Ingredient of the month: kombucha
What is it?
A live culture with a symbiotic relationship with various healthy bacteria, kombucha can be fermented with tea and sugar to produce a health-promoting tonic.

Where does it come from?
It has been used in many cultures for centuries, particularly in Japan, Russia, China and Eastern Europe. It is known by several different names, including Manchurian tea, tea kvass and tea fungus.

When was it discovered? The use of kombucha has been recorded as far back as the Chinese Tsin Dynasty of 221 BC. Since then, its use has been widespread and its medicinal properties have been researched extensively.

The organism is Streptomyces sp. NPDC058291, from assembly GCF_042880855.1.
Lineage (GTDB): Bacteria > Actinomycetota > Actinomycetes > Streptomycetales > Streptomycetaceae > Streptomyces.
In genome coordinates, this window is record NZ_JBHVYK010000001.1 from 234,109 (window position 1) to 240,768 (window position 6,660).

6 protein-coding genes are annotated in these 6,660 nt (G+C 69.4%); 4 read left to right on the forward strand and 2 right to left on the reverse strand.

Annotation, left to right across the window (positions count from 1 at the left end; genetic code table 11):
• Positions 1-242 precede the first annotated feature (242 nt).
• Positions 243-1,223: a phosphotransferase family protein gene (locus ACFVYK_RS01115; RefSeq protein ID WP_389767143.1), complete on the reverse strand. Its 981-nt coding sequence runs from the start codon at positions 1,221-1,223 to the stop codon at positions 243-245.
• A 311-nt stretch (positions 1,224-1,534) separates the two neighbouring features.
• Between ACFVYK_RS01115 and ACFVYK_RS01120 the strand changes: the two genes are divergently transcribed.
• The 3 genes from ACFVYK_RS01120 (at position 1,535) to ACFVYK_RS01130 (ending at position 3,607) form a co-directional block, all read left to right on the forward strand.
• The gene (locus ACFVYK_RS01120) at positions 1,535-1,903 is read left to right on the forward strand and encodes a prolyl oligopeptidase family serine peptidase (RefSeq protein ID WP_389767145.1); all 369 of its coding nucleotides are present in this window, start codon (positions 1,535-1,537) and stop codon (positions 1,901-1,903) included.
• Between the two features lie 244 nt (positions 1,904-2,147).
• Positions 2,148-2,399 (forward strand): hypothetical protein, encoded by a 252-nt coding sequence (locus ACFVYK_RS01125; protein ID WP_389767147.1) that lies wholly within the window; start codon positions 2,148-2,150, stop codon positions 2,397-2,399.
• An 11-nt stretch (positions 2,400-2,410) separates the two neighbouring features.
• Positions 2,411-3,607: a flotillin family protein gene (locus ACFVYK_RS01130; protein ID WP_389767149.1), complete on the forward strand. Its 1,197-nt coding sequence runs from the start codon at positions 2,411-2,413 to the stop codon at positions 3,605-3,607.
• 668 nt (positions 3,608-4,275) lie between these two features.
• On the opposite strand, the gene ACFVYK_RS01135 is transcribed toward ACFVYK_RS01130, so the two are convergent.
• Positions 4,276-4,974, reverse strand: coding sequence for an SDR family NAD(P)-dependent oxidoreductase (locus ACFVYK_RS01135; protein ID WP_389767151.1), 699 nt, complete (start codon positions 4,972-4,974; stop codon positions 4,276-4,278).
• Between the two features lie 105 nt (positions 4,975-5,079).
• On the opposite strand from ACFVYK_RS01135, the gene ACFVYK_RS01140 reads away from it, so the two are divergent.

How is it beneficial?
As well as boosting immunity, kombucha is thought to have a beneficial effect on the digestive system, encouraging the growth of good bowel flora. The acids produced during the fermentation process, including gluconic and malic acid, can help to detoxify the body, resulting in improved skin and increased energy.

What can be done with it?
Consumed as a tea, it has a tart taste and has been likened to apple cider.

—Hazel Welch

Industry insights from NBJ
Functional foods sales estimates 2005

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